May 29, 2019 Harnessing the Power of Play to Teach
We are never more fully alive, more completely ourselves, or more deeply engrossed in anything, than when we are at play. —Charles E. Schaefer, pioneer in the field of play therapy
Excerpt from the Inspired Educator, Inspired Learner book
Never underestimate the power of play in learning! Play is a serious subject. There is a great deal of literature and research on play, and varied definitions of what constitutes true play, types of play, and stages of play.
My working definition of playful learning involves engaging learners in educational activities, games, and creative academic group-building projects that promote learning. Playful learning experiences are:
• attractive, enjoyable, and rewarding, including moments of challenge and frustration balanced with support, success, and joy of achievement;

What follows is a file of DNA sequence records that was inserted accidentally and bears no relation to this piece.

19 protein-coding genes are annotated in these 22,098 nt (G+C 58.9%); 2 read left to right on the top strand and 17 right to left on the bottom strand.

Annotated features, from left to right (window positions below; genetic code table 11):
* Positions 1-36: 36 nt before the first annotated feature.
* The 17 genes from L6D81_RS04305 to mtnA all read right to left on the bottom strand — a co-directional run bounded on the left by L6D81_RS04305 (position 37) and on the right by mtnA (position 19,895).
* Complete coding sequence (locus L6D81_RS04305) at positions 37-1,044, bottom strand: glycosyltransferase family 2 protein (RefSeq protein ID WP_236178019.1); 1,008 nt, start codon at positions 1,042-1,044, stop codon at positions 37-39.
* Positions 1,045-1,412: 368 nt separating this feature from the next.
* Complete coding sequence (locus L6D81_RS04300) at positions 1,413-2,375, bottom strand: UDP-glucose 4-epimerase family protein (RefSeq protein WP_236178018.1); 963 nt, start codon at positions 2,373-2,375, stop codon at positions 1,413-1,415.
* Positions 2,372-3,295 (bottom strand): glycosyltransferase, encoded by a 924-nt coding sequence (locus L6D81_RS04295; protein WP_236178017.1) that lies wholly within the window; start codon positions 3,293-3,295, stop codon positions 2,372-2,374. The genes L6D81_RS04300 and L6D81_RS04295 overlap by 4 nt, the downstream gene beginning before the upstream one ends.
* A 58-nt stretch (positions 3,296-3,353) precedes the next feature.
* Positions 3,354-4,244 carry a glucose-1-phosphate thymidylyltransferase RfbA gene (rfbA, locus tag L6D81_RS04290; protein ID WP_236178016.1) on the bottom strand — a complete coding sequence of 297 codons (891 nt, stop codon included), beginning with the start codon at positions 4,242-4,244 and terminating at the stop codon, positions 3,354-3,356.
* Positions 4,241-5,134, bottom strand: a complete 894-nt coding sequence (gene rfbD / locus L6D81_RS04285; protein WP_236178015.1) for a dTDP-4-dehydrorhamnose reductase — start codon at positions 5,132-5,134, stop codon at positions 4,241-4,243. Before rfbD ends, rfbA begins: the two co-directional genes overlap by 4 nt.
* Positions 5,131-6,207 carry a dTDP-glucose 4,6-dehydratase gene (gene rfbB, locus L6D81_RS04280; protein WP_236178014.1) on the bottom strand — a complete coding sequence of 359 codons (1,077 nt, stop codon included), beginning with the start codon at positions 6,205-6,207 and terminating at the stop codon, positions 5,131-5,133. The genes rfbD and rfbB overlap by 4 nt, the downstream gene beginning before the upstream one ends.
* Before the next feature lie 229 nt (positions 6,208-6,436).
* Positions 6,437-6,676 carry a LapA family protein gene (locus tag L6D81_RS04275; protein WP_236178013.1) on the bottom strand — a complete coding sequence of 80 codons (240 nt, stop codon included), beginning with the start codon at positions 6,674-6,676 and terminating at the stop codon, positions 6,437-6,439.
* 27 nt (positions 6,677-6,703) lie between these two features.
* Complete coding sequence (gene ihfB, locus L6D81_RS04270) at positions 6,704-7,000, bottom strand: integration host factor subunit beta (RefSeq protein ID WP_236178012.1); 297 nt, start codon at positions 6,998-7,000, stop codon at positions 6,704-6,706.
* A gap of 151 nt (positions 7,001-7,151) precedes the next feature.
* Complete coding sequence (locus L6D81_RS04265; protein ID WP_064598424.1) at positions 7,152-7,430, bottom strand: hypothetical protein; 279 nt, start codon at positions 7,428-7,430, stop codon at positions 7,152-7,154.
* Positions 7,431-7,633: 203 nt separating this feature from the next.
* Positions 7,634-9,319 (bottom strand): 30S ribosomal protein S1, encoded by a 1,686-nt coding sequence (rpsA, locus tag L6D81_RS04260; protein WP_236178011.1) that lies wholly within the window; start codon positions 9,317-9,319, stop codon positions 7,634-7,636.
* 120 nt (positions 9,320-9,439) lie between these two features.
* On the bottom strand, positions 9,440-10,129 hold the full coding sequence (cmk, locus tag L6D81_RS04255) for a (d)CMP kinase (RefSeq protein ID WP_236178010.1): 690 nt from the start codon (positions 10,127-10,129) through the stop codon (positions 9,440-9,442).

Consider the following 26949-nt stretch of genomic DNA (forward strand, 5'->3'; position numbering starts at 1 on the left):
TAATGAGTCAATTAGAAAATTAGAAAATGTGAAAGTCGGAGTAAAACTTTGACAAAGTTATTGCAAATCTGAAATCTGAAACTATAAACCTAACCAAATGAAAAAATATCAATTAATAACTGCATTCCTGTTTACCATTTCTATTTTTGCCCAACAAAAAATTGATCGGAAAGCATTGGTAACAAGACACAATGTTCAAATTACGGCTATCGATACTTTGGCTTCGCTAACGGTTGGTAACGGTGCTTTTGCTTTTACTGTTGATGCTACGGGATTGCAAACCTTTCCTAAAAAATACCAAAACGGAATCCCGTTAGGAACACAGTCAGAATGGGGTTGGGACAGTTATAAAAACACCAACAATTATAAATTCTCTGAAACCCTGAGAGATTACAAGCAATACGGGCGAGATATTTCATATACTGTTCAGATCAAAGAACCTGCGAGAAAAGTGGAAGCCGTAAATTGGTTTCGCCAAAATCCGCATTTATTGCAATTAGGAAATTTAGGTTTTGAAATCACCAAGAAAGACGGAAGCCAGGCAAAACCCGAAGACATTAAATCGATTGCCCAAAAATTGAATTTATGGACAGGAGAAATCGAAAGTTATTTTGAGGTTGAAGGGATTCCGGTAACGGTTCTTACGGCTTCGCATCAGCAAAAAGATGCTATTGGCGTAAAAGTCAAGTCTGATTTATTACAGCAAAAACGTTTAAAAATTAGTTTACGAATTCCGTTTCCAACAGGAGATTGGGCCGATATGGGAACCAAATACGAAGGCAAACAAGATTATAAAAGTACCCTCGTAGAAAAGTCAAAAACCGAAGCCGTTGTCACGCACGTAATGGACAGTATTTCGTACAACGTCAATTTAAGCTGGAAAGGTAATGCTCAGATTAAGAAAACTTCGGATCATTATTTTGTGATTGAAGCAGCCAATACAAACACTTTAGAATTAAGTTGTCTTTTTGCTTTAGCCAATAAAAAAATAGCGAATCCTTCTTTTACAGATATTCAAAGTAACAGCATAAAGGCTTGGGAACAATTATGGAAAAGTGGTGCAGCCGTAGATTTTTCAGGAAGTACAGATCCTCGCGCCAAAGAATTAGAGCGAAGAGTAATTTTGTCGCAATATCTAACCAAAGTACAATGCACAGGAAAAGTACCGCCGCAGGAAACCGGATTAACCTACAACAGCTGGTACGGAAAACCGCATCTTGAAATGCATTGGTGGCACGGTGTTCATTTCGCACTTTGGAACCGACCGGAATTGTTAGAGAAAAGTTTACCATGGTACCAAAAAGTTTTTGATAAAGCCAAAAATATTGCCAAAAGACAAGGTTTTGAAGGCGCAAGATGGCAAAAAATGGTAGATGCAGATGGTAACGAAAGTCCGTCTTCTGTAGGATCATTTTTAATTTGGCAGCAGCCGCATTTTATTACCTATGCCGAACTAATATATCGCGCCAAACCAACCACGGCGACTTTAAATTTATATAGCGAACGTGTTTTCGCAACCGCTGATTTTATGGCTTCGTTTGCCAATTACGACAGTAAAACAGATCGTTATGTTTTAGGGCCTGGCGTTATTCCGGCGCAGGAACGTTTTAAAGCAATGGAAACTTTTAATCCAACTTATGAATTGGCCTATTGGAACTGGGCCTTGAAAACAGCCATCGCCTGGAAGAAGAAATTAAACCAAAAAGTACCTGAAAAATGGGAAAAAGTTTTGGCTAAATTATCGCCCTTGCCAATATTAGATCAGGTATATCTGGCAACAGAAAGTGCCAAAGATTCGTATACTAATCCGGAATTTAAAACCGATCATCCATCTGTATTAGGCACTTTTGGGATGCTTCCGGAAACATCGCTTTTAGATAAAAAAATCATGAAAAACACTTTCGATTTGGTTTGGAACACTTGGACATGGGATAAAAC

• engaging and active, including movement, social interaction, and use of multiple senses;
• intrinsically motivating—inspiring control and ownership on the part of learners;
• focused on the process (and lessons learned along the way) or a means to an end versus the product or outcome of the game; and
• flexible and changing.
Playful learning situations enhance academic and social-emotional outcomes, create collaborative and supportive learning communities, instill a desire to learn, and inspire a sense of discovery. Learners of all ages can develop and practice necessary life skills through play. Well respected
proponents of 21st century learning and innovative teaching promote playfulness, games, and collaborative group challenges in teaching (Wagner, 2012; Trilling & Fadel, 2009). Play and active playful communication and problem-solving challenges are vehicles educators
can use to meet the diverse needs of learners, they are tools to teach, review, and reinforce academic content in novel and engaging ways.